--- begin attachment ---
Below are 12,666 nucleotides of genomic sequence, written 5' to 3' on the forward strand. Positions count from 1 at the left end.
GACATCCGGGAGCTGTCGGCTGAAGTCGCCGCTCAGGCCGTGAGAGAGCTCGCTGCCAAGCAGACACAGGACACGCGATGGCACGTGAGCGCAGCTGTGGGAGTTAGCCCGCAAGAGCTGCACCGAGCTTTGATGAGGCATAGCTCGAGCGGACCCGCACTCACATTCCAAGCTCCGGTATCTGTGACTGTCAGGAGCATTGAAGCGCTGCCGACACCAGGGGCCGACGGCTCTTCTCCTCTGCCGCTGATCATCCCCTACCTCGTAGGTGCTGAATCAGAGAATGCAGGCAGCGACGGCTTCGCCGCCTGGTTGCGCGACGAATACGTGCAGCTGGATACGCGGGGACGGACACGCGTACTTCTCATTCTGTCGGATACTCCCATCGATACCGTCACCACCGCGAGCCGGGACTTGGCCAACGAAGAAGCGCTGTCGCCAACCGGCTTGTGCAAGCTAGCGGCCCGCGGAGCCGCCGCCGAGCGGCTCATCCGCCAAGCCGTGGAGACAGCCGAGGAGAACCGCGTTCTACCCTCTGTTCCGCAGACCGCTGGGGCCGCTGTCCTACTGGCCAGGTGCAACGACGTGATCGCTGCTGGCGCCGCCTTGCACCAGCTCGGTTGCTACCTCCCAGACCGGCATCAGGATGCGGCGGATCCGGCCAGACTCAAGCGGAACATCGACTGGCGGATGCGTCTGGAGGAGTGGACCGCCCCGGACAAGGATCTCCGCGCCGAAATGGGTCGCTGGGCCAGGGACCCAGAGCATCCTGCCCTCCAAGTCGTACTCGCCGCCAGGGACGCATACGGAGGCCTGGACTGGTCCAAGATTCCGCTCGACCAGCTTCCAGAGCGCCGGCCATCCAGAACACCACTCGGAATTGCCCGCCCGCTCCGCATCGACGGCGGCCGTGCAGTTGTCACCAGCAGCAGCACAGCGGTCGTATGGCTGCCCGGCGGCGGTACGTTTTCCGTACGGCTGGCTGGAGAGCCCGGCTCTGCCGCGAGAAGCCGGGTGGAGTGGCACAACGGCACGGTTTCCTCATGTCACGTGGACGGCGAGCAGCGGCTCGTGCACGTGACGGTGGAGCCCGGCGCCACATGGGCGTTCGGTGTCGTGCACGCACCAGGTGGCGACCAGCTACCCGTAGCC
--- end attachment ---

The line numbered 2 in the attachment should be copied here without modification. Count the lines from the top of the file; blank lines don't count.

GACATCCGGGAGCTGTCGGCTGAAGTCGCCGCTCAGGCCGTGAGAGAGCTCGCTGCCAAGCAGACACAGGACACGCGATGGCACGTGAGCGCAGCTGTGGGAGTTAGCCCGCAAGAGCTGCACCGAGCTTTGATGAGGCATAGCTCGAGCGGACCCGCACTCACATTCCAAGCTCCGGTATCTGTGACTGTCAGGAGCATTGAAGCGCTGCCGACACCAGGGGCCGACGGCTCTTCTCCTCTGCCGCTGATCATCCCCTACCTCGTAGGTGCTGAATCAGAGAATGCAGGCAGCGACGGCTTCGCCGCCTGGTTGCGCGACGAATACGTGCAGCTGGATACGCGGGGACGGACACGCGTACTTCTCATTCTGTCGGATACTCCCATCGATACCGTCACCACCGCGAGCCGGGACTTGGCCAACGAAGAAGCGCTGTCGCCAACCGGCTTGTGCAAGCTAGCGGCCCGCGGAGCCGCCGCCGAGCGGCTCATCCGCCAAGCCGTGGAGACAGCCGAGGAGAACCGCGTTCTACCCTCTGTTCCGCAGACCGCTGGGGCCGCTGTCCTACTGGCCAGGTGCAACGACGTGATCGCTGCTGGCGCCGCCTTGCACCAGCTCGGTTGCTACCTCCCAGACCGGCATCAGGATGCGGCGGATCCGGCCAGACTCAAGCGGAACATCGACTGGCGGATGCGTCTGGAGGAGTGGACCGCCCCGGACAAGGATCTCCGCGCCGAAATGGGTCGCTGGGCCAGGGACCCAGAGCATCCTGCCCTCCAAGTCGTACTCGCCGCCAGGGACGCATACGGAGGCCTGGACTGGTCCAAGATTCCGCTCGACCAGCTTCCAGAGCGCCGGCCATCCAGAACACCACTCGGAATTGCCCGCCCGCTCCGCATCGACGGCGGCCGTGCAGTTGTCACCAGCAGCAGCACAGCGGTCGTATGGCTGCCCGGCGGCGGTACGTTTTCCGTACGGCTGGCTGGAGAGCCCGGCTCTGCCGCGAGAAGCCGGGTGGAGTGGCACAACGGCACGGTTTCCTCATGTCACGTGGACGGCGAGCAGCGGCTCGTGCACGTGACGGTGGAGCCCGGCGCCACATGGGCGTTCGGTGTCGTGCACGCACCAGGTGGCGACCAGCTACCCGTAGCC